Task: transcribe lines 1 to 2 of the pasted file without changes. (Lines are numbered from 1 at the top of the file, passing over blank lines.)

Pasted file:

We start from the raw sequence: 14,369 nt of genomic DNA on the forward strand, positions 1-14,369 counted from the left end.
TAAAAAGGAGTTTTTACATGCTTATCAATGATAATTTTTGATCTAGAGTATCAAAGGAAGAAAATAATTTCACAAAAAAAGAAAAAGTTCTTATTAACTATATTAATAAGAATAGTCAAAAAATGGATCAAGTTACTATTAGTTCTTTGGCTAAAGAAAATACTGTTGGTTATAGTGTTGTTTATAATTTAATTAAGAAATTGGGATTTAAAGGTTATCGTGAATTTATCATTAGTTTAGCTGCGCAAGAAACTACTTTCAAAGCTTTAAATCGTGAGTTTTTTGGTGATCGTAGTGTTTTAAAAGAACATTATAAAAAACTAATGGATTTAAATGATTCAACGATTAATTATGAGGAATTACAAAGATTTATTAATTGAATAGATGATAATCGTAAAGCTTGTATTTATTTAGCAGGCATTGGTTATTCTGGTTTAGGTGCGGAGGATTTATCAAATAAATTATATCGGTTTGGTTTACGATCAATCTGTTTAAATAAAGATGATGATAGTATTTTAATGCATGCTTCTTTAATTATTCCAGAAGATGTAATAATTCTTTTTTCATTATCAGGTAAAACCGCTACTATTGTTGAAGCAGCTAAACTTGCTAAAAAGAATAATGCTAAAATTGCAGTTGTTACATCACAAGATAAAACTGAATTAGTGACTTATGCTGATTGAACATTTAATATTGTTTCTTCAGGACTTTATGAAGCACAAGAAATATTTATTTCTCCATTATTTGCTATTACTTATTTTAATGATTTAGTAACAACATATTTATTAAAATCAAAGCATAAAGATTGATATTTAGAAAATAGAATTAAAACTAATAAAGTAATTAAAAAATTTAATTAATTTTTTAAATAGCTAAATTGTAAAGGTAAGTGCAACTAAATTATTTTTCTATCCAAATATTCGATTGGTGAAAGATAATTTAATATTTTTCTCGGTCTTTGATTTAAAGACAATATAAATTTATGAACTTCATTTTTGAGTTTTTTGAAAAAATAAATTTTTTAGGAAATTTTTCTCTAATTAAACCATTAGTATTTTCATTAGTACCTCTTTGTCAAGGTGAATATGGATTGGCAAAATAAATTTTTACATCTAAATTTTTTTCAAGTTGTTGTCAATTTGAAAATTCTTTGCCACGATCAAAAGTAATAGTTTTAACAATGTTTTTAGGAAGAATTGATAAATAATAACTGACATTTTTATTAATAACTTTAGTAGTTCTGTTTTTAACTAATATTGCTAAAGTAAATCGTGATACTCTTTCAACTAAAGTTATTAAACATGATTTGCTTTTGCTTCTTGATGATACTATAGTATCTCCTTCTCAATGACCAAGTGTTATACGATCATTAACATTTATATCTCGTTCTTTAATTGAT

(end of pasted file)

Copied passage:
We start from the raw sequence: 14,369 nt of genomic DNA on the forward strand, positions 1-14,369 counted from the left end.
TAAAAAGGAGTTTTTACATGCTTATCAATGATAATTTTTGATCTAGAGTATCAAAGGAAGAAAATAATTTCACAAAAAAAGAAAAAGTTCTTATTAACTATATTAATAAGAATAGTCAAAAAATGGATCAAGTTACTATTAGTTCTTTGGCTAAAGAAAATACTGTTGGTTATAGTGTTGTTTATAATTTAATTAAGAAATTGGGATTTAAAGGTTATCGTGAATTTATCATTAGTTTAGCTGCGCAAGAAACTACTTTCAAAGCTTTAAATCGTGAGTTTTTTGGTGATCGTAGTGTTTTAAAAGAACATTATAAAAAACTAATGGATTTAAATGATTCAACGATTAATTATGAGGAATTACAAAGATTTATTAATTGAATAGATGATAATCGTAAAGCTTGTATTTATTTAGCAGGCATTGGTTATTCTGGTTTAGGTGCGGAGGATTTATCAAATAAATTATATCGGTTTGGTTTACGATCAATCTGTTTAAATAAAGATGATGATAGTATTTTAATGCATGCTTCTTTAATTATTCCAGAAGATGTAATAATTCTTTTTTCATTATCAGGTAAAACCGCTACTATTGTTGAAGCAGCTAAACTTGCTAAAAAGAATAATGCTAAAATTGCAGTTGTTACATCACAAGATAAAACTGAATTAGTGACTTATGCTGATTGAACATTTAATATTGTTTCTTCAGGACTTTATGAAGCACAAGAAATATTTATTTCTCCATTATTTGCTATTACTTATTTTAATGATTTAGTAACAACATATTTATTAAAATCAAAGCATAAAGATTGATATTTAGAAAATAGAATTAAAACTAATAAAGTAATTAAAAAATTTAATTAATTTTTTAAATAGCTAAATTGTAAAGGTAAGTGCAACTAAATTATTTTTCTATCCAAATATTCGATTGGTGAAAGATAATTTAATATTTTTCTCGGTCTTTGATTTAAAGACAATATAAATTTATGAACTTCATTTTTGAGTTTTTTGAAAAAATAAATTTTTTAGGAAATTTTTCTCTAATTAAACCATTAGTATTTTCATTAGTACCTCTTTGTCAAGGTGAATATGGATTGGCAAAATAAATTTTTACATCTAAATTTTTTTCAAGTTGTTGTCAATTTGAAAATTCTTTGCCACGATCAAAAGTAATAGTTTTAACAATGTTTTTAGGAAGAATTGATAAATAATAACTGACATTTTTATTAATAACTTTAGTAGTTCTGTTTTTAACTAATATTGCTAAAGTAAATCGTGATACTCTTTCAACTAAAGTTATTAAACATGATTTGCTTTTGCTTCTTGATGATACTATAGTATCTCCTTCTCAATGACCAAGTGTTATACGATCATTAACATTTATATCTCGTTCTTTAATTGAT